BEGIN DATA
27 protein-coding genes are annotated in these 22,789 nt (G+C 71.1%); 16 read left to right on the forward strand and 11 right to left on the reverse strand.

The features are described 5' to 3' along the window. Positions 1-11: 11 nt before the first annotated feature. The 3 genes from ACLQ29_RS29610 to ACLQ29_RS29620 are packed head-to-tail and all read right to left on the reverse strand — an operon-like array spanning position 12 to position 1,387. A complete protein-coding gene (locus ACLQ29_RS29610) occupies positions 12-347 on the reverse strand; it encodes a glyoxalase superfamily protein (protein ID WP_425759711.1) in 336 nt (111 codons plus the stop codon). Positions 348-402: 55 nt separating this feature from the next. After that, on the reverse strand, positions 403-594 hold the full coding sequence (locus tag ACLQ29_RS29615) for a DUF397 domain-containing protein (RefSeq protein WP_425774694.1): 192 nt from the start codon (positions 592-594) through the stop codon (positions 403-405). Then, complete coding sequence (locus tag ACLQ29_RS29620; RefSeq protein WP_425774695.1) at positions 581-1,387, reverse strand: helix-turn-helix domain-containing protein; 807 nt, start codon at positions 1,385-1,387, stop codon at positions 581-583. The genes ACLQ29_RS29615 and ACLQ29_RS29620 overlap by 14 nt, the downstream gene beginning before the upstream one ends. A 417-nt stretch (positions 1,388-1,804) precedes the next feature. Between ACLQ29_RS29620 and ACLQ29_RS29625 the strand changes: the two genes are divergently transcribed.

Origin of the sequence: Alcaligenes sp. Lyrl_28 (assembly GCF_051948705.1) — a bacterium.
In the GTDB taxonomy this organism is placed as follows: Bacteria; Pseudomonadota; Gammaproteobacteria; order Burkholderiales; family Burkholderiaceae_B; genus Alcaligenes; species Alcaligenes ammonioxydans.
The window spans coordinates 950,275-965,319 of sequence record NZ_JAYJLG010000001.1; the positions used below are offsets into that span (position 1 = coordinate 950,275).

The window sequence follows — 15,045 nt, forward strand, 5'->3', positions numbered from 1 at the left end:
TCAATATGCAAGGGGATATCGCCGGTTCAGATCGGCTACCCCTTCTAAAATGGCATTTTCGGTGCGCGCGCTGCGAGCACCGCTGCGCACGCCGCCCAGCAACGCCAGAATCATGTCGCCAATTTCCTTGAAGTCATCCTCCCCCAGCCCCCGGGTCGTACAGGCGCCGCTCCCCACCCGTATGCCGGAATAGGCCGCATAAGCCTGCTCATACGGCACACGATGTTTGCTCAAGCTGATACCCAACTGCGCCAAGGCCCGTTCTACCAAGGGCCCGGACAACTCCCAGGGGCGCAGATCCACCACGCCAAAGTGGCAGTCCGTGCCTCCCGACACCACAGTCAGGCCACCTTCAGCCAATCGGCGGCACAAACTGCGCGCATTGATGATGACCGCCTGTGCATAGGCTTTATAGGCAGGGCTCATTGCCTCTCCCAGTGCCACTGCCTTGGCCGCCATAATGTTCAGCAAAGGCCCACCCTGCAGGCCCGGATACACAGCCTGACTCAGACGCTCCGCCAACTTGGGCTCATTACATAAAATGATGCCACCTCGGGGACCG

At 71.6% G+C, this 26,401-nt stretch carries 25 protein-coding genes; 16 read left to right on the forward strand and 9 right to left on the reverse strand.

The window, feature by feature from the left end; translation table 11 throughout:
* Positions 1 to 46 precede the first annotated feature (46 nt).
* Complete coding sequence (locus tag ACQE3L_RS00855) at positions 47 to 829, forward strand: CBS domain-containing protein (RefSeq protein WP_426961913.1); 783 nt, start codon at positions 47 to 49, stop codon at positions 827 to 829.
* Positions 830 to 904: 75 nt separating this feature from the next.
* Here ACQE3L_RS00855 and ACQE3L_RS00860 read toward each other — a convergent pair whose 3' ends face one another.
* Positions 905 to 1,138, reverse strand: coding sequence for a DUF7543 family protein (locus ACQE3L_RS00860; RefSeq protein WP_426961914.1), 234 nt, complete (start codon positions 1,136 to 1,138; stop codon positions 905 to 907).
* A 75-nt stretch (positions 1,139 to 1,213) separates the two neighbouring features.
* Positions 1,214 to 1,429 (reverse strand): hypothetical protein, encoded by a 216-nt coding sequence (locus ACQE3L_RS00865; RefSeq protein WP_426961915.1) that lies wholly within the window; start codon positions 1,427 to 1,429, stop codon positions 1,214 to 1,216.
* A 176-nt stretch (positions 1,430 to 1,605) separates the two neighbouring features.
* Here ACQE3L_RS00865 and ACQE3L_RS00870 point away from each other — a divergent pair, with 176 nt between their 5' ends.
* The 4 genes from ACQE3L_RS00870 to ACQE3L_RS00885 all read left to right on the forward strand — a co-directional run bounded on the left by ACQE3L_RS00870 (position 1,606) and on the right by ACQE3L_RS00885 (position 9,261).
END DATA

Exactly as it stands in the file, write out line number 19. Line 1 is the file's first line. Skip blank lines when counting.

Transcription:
* The 4 genes from ACQE3L_RS00870 to ACQE3L_RS00885 all read left to right on the forward strand — a co-directional run bounded on the left by ACQE3L_RS00870 (position 1,606) and on the right by ACQE3L_RS00885 (position 9,261).